Elections are over, what now?

Published 06.11.2015 02:06

The most important issue facing the AK Party, and of course the Parliament that has been shaped by the Nov. 1 elections, is the writing up of a new, civilian constitution

The Nov. 1 parliamentary elections are successfully complete with a nearly 90 percent voter turnout. As a result of the elections, the Justice and Development Party (AK Party), Republican People's Party (CHP), Nationalist Movement Party (MHP) and the Peoples' Democratic Party (HDP) all succeeded in entering Parliament and the chamber will represent 97.5 percent of the electorate.

The Nov. 1 elections occurred in an atmosphere of great political tension. The AK Party completing the election by itself and receiving a much higher percentage of the vote than expected - nearly one of every two votes - brought respite in the truest sense to the political environment.

The various actors on the political stage have begun to speak of the need for normalization, the need for the decrease of political polarization and reconciliation since the night of Nov. 1. The winner of the election, Prime Minister Ahmet Davutoğlu, expressed that there were no losers in the elections in his victory speech, and gave messages of unity and togetherness.

Undoubtedly, none of the actors on stage adopted a reasonable and democratic attitude in the face of the AK Party's victory. While some actors accused voters of behaving irrationally, others claimed that the AK Party's propaganda power had brainwashed people. Some other actors defended that voters had voted for the AK Party because of their fear of a state fighting against terrorism. And still others expressed that it was necessary to not be daunted by the political result and to resist the AK Party and its administration through all possible means.

Whatever the perceptions and acceptances, the Nov. 1 elections created an unprecedented environment of relaxation and normalization in Turkish politics. With these elections, a large basis was created on which Turkish politics can now continue in a rational manner.

Unfortunately, for a while now, Turkey's problems in the areas of economy, security, foreign policy, and domestic policy have been debated over identities and positions rather than content. One of the greatest contributions of the elections to Turkish politics is that it has made it possible for the country's problems to be discussed with their own contents in their own contexts.

Starting from today, there are serious challenges facing Turkey and the AK Party is expected to engage them. Undoubtedly one of the most serious challenges Turkey faces is that of terror attacks and the terror organizations behind them. Ending the activities of terrorist organizations, the PKK and Islamic State of Iraq and al-Sham (ISIS) at the forefront, will be the priority issue on the agenda of the next administration. The assured disarmament of the PKK and its removal to outside Turkey is a matter of particular focus for security policies. Alongside this, the removal of ISIS's tentacles throughout Turkey is another important issue. Thus, Turkey needs to overcome both PKK and ISIS together and in a coordinated manner.

Another challenge facing Turkey and the new administration is to ensure the development of Turkey's economy through a new model and in a speedier way. While Turkey will attempt to reach the target of 5 percent growth per year, it will also work to institute the economic betterment packages promised by the AK Party to various societal sectors.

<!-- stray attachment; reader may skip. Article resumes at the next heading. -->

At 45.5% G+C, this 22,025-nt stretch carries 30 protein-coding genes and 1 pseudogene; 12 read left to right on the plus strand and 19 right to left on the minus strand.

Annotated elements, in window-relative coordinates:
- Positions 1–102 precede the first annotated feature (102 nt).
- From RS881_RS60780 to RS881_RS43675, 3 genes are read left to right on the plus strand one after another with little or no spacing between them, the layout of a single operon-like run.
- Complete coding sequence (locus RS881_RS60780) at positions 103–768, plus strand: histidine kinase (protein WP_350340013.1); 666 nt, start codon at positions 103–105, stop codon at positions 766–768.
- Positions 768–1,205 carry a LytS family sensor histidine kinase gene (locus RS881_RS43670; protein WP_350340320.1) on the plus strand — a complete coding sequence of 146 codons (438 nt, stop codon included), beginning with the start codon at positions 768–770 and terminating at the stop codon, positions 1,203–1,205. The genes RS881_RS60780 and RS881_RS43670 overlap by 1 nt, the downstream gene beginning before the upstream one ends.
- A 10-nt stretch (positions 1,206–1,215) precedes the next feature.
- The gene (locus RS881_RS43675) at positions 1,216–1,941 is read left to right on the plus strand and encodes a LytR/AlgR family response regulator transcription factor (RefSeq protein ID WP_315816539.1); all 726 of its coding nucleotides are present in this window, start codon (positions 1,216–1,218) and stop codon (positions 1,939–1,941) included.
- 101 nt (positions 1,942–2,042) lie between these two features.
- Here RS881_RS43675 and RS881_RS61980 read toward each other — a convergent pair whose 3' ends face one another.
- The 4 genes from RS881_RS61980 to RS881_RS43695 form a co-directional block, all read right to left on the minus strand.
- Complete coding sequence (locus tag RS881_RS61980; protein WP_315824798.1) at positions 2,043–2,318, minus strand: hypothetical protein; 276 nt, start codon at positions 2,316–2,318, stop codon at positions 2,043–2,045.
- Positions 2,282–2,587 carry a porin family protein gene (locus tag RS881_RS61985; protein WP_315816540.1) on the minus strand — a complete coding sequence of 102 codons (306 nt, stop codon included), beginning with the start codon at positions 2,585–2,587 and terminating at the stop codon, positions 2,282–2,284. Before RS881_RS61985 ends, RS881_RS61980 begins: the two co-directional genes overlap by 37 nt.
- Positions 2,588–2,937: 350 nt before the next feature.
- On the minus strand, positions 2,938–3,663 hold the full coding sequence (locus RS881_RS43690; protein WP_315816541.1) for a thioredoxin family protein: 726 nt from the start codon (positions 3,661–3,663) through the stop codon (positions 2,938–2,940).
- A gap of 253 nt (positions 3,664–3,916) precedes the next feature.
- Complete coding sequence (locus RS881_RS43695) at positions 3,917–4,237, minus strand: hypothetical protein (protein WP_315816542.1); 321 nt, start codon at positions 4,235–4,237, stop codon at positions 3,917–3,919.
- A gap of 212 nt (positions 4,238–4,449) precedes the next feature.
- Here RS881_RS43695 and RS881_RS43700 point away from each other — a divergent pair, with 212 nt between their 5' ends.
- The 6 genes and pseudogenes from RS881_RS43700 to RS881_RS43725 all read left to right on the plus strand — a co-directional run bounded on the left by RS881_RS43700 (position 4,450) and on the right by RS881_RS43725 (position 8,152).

The third challenge facing the AK Party and Turkey is in the form of foreign policy. While on the one hand Turkey will be attempting to develop its relations with the European Union, on the other it will be dealing with the crises in its immediate neighborhood in the other direction, starting with the Syrian civil war. Due to effort, Turkey has been spending on its own internal contradictions and tensions since May 2013, it has not been able to contribute as much as it would like to solving the Syrian crisis. The Syria crisis, having gained a new dimension with Russia's active engagement in the region, will become an issue on which Turkish foreign policy will focus with much vigor.

In addition to all this, the administration will have to manage another challenge. Since its ascendance to power in 2002, the AK Party has signed on to what might be regarded as radical political transformation in the country. It has not, however, been able to build the legal framework necessary to institutionalize these structural transformations in entirety. Thus, the most important issue facing the AK Party, and of course the Parliament that has been shaped by the Nov. 1 elections, is the writing of a new, civilian constitution. During this process, the topic that will be debated the most will be what type of structure the new administration system will have. The AK Party will have to make a serious effort to conduct the debates over a presidential system, shadowed by stunted ideological arguments, on a rational basis and will also attempt to gain societal support for its new administrative system.All of these elements appear to be homework that has been placed in front of the AK Party, which has arrived very strongly. In this sense, society is demanding that the AK Party attain Turkey's socio-economic welfare and political stability as well as the necessary transformations required by the political system.

Despite the challenges facing Turkish politics, the Nov. 1 elections allowed for a predictable and stable four years in front of Turkey. If political actors understand the value of these four years, then the agenda of both politics and society in 2019 will be taken on a much more qualitative state.

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